1. The Map,
    2. Thorn,
    3. Phoney Bone,
    4. Kingdok, 
    5. Barrelhaven,
    6. Phoney's Inferno

The Bone Series has garnered Eisner Awards (10 times) among the various categories it was nominated for, including Best Writer/Artist for Jeff Smith multiple times.

Scholastic Graphix: Bone #2
The Great Cow RaceBone 02 c1 ISBN: 978-81-7655-994-2
2008 | 144 Pgs | INR 350 | C5 | Color | Paperback

As briefed in Wikipedia: “The series centres around the Bone Cousins (Fone Bone, Phoney Bone, and Smiley Bone), which is composed of Bone 02 c2creatures which talk and act like the humans in the story; but who are white, small, bald humanoids with big noses, who seldom wear much clothing.  Although the three Bone cousins are from Boneville, and it is frequently referred to as the place where they wish to return, the village itself is never shown or depicted in the story.”

Bone volume 2, comprises of six chapters:

    1. The Spring Fair,

    2. The Cave,

    3. The Mystery Cow,

    4. The Great Cow Race,

    5. Lonesome Road & Possum Interlude, and

    6. Up on the Roof

Also, it appears that Boneville is fairly modern, as opposed to the Valley, which, judging by the weapons used and methods of transportation, is little above medieval.

Scholastic Graphix: Bone #3
Eyes of the StormBone 03 c1 ISBN: 978-81-7655-995-9 
2008 | 192 Pgs | INR 350 | C5 | Color | Paperback

For example, Smiley Bone makes two comments, one to Phoney Bone about a failed scheme of his involving a nuclear reactor, and one to Fone Bone while trying to convince him to return to Boneville, referring to CornDogHutTM, all of which are twentieth century achievements.

Bone 03 c2Overall, It's a Lord of the Rings style series, with a humour in-between, yet maintaining the seriousness of the plot all along.

Bone volume 3, comprises of eight chapters:

   1. Watch Duty,
   2. Moby Bone,
   3. Road Trip,
  4. Double or Nothing, 
  5. Eyes of the Storm, 
  6. Mending Fences,
  7. Dreams,
  8. Things that Go Bump in the Night

Starting from 1995, the original series was converted into a series of 9 volumes, last of which was released in 2004.  In 2004, a Special One Volume Bone Collection 1 VolumeEdition of the entire Bone Series, was released as a volume, comprising 1332 pages.

It was originally released to celebrate the end of the series and also to mark the deal they struck with Scholastic Inc, and was supposed to be restricted to a limited print run, so as to allow the sales of Scholastic to prosper,

But Cartoon Books, the brand which is owned by Jeff Smith, renegotiated the deal because Smith said he felt like the comic book stores still needed that edition.  As of now it is priced somewhere around $40, and is freely available in Amazon for order.

I remember seeing this edition in the local bookstores here, but at INR 2000, it's far out of reach for a humble collector, in me.  When will the Indian Book Distribution Agencies learn to get away from a Strict Dollar-To-Rupee Conversion, Geesh.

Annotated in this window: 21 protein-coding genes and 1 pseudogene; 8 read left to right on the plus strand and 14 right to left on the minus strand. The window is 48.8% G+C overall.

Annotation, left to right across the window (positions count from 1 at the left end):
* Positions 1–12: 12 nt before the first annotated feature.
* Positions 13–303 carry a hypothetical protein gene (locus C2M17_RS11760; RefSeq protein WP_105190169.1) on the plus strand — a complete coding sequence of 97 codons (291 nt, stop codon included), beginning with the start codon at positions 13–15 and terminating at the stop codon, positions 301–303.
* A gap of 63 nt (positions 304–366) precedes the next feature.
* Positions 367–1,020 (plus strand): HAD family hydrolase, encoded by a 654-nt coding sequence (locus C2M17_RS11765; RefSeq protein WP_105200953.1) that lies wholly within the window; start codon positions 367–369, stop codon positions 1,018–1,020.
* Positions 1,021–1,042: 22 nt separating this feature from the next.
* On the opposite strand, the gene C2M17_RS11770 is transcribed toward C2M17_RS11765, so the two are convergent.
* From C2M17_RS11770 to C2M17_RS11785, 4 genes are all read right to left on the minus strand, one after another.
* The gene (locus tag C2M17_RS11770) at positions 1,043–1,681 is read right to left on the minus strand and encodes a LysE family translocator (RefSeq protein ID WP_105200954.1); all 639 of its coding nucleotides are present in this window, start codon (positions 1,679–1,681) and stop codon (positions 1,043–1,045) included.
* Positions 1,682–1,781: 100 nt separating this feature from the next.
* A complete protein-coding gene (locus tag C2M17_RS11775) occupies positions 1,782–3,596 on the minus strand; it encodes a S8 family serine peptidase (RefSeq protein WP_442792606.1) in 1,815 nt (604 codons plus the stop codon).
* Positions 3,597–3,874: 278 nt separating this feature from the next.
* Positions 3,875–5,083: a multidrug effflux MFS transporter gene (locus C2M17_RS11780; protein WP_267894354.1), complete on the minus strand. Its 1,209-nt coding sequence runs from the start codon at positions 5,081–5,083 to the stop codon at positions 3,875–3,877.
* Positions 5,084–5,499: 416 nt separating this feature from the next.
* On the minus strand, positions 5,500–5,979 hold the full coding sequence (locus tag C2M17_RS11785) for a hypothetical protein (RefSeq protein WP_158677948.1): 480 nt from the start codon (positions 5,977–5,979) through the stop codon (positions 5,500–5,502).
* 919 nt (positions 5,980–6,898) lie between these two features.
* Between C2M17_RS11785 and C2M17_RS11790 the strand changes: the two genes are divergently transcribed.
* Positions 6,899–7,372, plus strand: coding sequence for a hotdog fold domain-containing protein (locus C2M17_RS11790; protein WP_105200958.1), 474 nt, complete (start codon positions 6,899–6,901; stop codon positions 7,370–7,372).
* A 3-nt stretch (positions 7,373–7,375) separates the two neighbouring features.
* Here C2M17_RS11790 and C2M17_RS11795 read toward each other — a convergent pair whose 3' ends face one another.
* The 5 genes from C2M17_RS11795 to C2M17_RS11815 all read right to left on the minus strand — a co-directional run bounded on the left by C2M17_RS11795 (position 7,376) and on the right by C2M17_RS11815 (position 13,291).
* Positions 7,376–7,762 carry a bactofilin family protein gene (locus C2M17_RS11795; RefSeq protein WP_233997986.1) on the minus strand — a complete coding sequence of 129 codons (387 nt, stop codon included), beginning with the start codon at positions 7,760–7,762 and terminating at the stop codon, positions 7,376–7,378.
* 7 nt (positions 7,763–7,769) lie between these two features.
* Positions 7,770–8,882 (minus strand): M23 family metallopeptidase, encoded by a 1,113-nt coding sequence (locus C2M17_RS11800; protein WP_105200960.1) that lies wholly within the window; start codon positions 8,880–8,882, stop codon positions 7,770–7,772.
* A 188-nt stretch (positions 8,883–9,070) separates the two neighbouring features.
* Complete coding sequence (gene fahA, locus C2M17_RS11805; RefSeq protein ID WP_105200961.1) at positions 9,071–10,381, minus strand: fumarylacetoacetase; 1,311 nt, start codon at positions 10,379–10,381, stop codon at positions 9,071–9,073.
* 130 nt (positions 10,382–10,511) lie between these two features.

Scholastic Graphix: Bone #4
The DragonslayerBone 04 c1 ISBN: 978-81-7655-996-6
2008 | 176 Pgs | INR 350 | C5 | Color | Paperback

In the same year in 2004, that Scholastic Inc. began reissuing the individual volumes in full color, which eventually is the topic of this post. 

When compared with the original editions, which were in Black & White, the color editions were incredibly superior, and helped to bring Jeff Smith's artwork Bone 04 c2to a next level, which I guess even he wouldn't have dreamt to become.

Bone volume 4, comprises of eight chapters, along with a Prologue:

Prologue: Stick-Eater,
1. Business,
2. Earth & Sky,
3. Council in the Dark,
4. The Straggler,
5. Deliver Us these Laws,
6. The Midsummer's Day Plan,
7. The Turning,
8. On the Dragon's Stair

The typical examples being the Red Dragon, and the Rat Creatures, while the classic touch surrounding Bone is still retained with White Color theme.  Kudos to the efforts of Steve Hamaker, for his creditable work.

Jeff Smith has acknowledged this effort in many of his articles.  The process of colouring and releasing the books is still not complete, as only 8 out of the 9 have been released so far (at the time of posting this topic).  You could leave a note to Steve, on his weblog or personal website.  There are some good YouTube videos, where he explains about digital colouring, so it's worth a visit. 

For a sample of what Adobe Photoshop and little creative mind (Steve Hammer, in this case) can do, roll your mouse over the sample images below.  This made my long-time wish to learn and explore Adobe Photoshop, even stronger.

BoneSamp1 BoneSamp2

Roll-Over the Bone Sample Inner-Art Images for Toggling Black/White and Color Versions

And coming back to the topic of this post, Scholastic India has now brought first 4 volumes of these Bone Saga to India, as Pack 1 bundled together, and also sold separately.  The Front and Back Cover scans of the same are provided along with this post. 

Jeff Smith Interview in Cartoons by Culture Pulp (Mike Russell) Jeff Smith Interview in Cartoons
Courtesy: Culture Pulp

The back-covers carries some of the famous quotes by various publishers and critics about the Bone Series, which speaks high about it, which the series truly deserves to every bit. Have a look at Jeff Smith's Official website:, for more details on the same, and a chance to hear on the latest works of Jeff's from his own words.